آیا ارزش مشارکت عمومی ـ خصوصی برای پول است؟: روش های ارزیابی جایگزین و مقایسه دیدگاه های آکادمیک و تخصصی
|کد مقاله||سال انتشار||تعداد صفحات مقاله انگلیسی||ترجمه فارسی|
|10866||2005||34 صفحه PDF||سفارش دهید|
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Publisher : Elsevier - Science Direct (الزویر - ساینس دایرکت)
Journal : Accounting Forum, Volume 29, Issue 4, December 2005, Pages 345–378
In an earlier article in this journal (Grimsey, D., & Lewis, M. K. (2002b). Accounting for Public Private Partnerships. Accounting Forum, 26(3), 245–270), we examined the intricacies of the accounting issues raised by Public Private Partnerships (PPPs). It was argued that the critical accounting question from the public sector's viewpoint is not one of whether the arrangement is on or off balance sheet, but whether it represents good value for money. However, determining value for money for a PPP is an area in which, despite strong criticisms by a number of academic writers of the methods used by practitioners to evaluate value for money, surprisingly little engagement has taken place between the practitioners and the academics on the issues involved. This paper attempts to provide such an engagement. At the same time, because many of the academic critiques focus on the situation in one country (particularly the UK or Australia), we try to put matters into a broader, comparative context by considering approaches to value for money tests in a number of countries. Our examination is thus comparative in the sense of considering value for money tests in different countries, while also comparing the views of academics and practitioners.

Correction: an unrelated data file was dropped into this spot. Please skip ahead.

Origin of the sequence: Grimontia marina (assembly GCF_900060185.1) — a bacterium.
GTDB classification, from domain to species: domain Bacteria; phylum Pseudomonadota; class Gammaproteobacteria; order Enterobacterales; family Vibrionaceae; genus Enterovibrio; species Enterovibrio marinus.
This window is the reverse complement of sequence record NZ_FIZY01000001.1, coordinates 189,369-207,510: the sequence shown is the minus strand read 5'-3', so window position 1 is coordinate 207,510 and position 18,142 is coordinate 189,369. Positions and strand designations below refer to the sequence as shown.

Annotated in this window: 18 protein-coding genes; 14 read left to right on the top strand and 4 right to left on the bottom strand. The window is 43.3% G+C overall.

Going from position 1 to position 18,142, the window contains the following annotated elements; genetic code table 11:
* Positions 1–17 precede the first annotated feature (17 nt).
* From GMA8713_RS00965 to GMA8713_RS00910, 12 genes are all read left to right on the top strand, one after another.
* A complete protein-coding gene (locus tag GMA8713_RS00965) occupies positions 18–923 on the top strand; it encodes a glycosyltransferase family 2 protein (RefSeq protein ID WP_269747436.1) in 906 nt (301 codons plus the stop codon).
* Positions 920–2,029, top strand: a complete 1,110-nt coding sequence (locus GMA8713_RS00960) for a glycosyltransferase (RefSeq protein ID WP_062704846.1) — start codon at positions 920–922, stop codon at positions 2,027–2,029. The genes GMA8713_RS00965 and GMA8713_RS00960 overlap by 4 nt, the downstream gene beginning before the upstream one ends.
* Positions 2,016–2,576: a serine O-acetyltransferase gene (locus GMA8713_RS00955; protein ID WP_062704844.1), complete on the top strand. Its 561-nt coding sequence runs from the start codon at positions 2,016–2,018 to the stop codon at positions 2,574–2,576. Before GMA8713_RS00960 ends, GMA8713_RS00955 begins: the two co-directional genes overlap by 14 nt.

Public Private Partnerships (PPPs) are a refinement of the private financing initiatives for infrastructure that started in the early 1990s and describe the provision of public assets and services through the participation of the government, the private sector and the consumers. There is no single definition of a PPP. Depending on the country concerned, the term can cover a variety of transactions where the private sector is given the right to operate, for an extended period, a service traditionally the responsibility of the public sector alone, ranging from relatively short term management contracts (with little or no capital expenditure), through concession contracts (which may encompass the design and build of substantial capital assets along with the provision of a range of services and the financing of the entire construction and operation), to joint ventures where there is a sharing of ownership between the public and private sectors. Generally speaking, PPPs fill a space between traditionally procured government projects and full privatisation. Although many commentators consider PPPs to be a new version of privatisation (Minow, 2003), in our view PPPs are not privatisation because with privatisation the government no longer has a direct role in ongoing operations, whereas with a PPP the government retains ultimate responsibility.2 Nor do PPPs involve simply the one-off engagement of a private contractor to provide goods or services under a normal commercial arrangement. Instead, the emphasis is on long-term contracts and strict performance regimes, such as build-operate-transfer (BOT) or design-build-finance-operate (DBFO) projects to design, construct, finance, manage and operate infrastructure under a concession, with revenues (either from government or users) according to services supplied. The private sector partner is paid for the delivery of the services to specified levels and must provide all the managerial, financial and technical resources needed to achieve the required standards. Importantly, the private sector must also bear the risks of achieving the service specification. There are various reasons as to why governments might undertake PPPs, although paramount is the objective of achieving improved value for money (VFM), or improved services for the same amount of money, as the public sector would spend to deliver a similar project. There is a long history of publicly procured contracts being delayed and turning out to be more expensive than budgeted. Transferring these risks to the private sector under a PPP structure and having it bear the cost of design and construction over-runs is one way in which a PPP can potentially add value for money in a public project. However, construction risk is not the only aspect of public procurement that needs to be addressed. There are also risks attached to site use, building standards, operations, revenue, financial conditions, service performance, obsolescence and residual asset value, amongst others, to be taken into account when evaluating whether the PPP route to public procurement constitutes good value for money. In fact, based on experience with Private Finance Initiative (PFI)3 projects in the UK, there is an acceptance amongst public service project managers that there are six main determinants of value for money (Arthur Andersen, 2000), namely: risk transfer; the long-term nature of contracts (including whole-of-life cycle costing); the use of an output specification; competition; performance measurement and incentives; private sector management skills. Of these, competition and risk are seen to be the most important. It follows that what would seem to be required to achieve value for money, defined as ‘the optimum combination of whole life cost and quality (or fitness for purpose) to meet the user's requirement’,4 is that • projects be awarded in a competitive environment; • economic appraisal techniques, including proper appreciation of risk, be rigorously applied, and that risk is allocated between the public and private sectors so that the expected value for money is maximized; • comparisons between publicly and privately financed options be fair, realistic and comprehensive. These considerations are normally examined on a case-by-case basis (although one study does focus on the overall rates of return across a large number of PFI projects),5 on the grounds that risk allocation depends on each project's risk profile, while the competitiveness of the market for bids will vary from project to project and from one time to another. However, while competition and risk allocation are the important pre-conditions, with value for money enhanced by transferring an appropriate degree of risk to the private entity, they do not guarantee value for money. Rather, the possibility of achieving extra value for money by implementing a PPP can be estimated (under the approach in the UK and some other countries) with a two-fold analysis conducted prior to the PPP implementation. It comprises, first, the calculation of the benchmark cost of providing the specified service under traditional procurement and, second, a comparison of this benchmark cost with the cost of providing the specified service under a PPP scheme. This benchmark is known as the public sector comparator (PSC).